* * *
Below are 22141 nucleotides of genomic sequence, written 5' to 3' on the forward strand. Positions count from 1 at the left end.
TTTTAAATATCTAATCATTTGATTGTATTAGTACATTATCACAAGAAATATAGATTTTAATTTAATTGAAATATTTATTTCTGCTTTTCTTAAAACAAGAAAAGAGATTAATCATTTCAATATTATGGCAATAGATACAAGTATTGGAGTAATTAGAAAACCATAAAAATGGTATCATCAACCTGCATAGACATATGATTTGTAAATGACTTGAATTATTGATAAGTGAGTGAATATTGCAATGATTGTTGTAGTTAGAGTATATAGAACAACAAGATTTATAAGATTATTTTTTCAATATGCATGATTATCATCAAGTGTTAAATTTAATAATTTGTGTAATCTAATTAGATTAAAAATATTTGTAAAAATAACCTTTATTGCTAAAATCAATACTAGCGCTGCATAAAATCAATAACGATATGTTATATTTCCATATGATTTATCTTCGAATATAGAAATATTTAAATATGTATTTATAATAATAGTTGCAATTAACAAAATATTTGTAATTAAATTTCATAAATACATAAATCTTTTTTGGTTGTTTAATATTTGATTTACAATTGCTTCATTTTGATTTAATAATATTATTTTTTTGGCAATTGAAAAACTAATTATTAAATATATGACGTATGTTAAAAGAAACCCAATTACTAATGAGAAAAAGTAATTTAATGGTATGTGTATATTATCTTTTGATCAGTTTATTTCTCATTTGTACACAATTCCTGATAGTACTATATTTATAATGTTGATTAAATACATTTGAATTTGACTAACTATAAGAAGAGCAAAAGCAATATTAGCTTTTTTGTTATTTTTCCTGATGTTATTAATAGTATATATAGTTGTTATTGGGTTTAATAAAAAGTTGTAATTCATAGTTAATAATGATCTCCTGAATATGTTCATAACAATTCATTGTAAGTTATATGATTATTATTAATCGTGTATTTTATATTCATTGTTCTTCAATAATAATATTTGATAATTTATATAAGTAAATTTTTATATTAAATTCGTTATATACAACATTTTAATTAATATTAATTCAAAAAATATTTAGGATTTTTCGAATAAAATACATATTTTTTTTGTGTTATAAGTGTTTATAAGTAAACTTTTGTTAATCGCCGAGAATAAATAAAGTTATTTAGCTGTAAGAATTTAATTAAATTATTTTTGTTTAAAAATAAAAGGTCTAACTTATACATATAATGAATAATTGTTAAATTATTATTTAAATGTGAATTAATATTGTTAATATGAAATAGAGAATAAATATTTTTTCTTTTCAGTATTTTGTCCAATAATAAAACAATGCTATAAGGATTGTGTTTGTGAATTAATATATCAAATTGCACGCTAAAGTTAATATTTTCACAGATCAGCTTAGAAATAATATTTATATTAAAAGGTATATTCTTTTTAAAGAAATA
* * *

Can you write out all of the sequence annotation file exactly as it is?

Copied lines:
Below are 22141 nucleotides of genomic sequence, written 5' to 3' on the forward strand. Positions count from 1 at the left end.
TTTTAAATATCTAATCATTTGATTGTATTAGTACATTATCACAAGAAATATAGATTTTAATTTAATTGAAATATTTATTTCTGCTTTTCTTAAAACAAGAAAAGAGATTAATCATTTCAATATTATGGCAATAGATACAAGTATTGGAGTAATTAGAAAACCATAAAAATGGTATCATCAACCTGCATAGACATATGATTTGTAAATGACTTGAATTATTGATAAGTGAGTGAATATTGCAATGATTGTTGTAGTTAGAGTATATAGAACAACAAGATTTATAAGATTATTTTTTCAATATGCATGATTATCATCAAGTGTTAAATTTAATAATTTGTGTAATCTAATTAGATTAAAAATATTTGTAAAAATAACCTTTATTGCTAAAATCAATACTAGCGCTGCATAAAATCAATAACGATATGTTATATTTCCATATGATTTATCTTCGAATATAGAAATATTTAAATATGTATTTATAATAATAGTTGCAATTAACAAAATATTTGTAATTAAATTTCATAAATACATAAATCTTTTTTGGTTGTTTAATATTTGATTTACAATTGCTTCATTTTGATTTAATAATATTATTTTTTTGGCAATTGAAAAACTAATTATTAAATATATGACGTATGTTAAAAGAAACCCAATTACTAATGAGAAAAAGTAATTTAATGGTATGTGTATATTATCTTTTGATCAGTTTATTTCTCATTTGTACACAATTCCTGATAGTACTATATTTATAATGTTGATTAAATACATTTGAATTTGACTAACTATAAGAAGAGCAAAAGCAATATTAGCTTTTTTGTTATTTTTCCTGATGTTATTAATAGTATATATAGTTGTTATTGGGTTTAATAAAAAGTTGTAATTCATAGTTAATAATGATCTCCTGAATATGTTCATAACAATTCATTGTAAGTTATATGATTATTATTAATCGTGTATTTTATATTCATTGTTCTTCAATAATAATATTTGATAATTTATATAAGTAAATTTTTATATTAAATTCGTTATATACAACATTTTAATTAATATTAATTCAAAAAATATTTAGGATTTTTCGAATAAAATACATATTTTTTTTGTGTTATAAGTGTTTATAAGTAAACTTTTGTTAATCGCCGAGAATAAATAAAGTTATTTAGCTGTAAGAATTTAATTAAATTATTTTTGTTTAAAAATAAAAGGTCTAACTTATACATATAATGAATAATTGTTAAATTATTATTTAAATGTGAATTAATATTGTTAATATGAAATAGAGAATAAATATTTTTTCTTTTCAGTATTTTGTCCAATAATAAAACAATGCTATAAGGATTGTGTTTGTGAATTAATATATCAAATTGCACGCTAAAGTTAATATTTTCACAGATCAGCTTAGAAATAATATTTATATTAAAAGGTATATTCTTTTTAAAGAAATA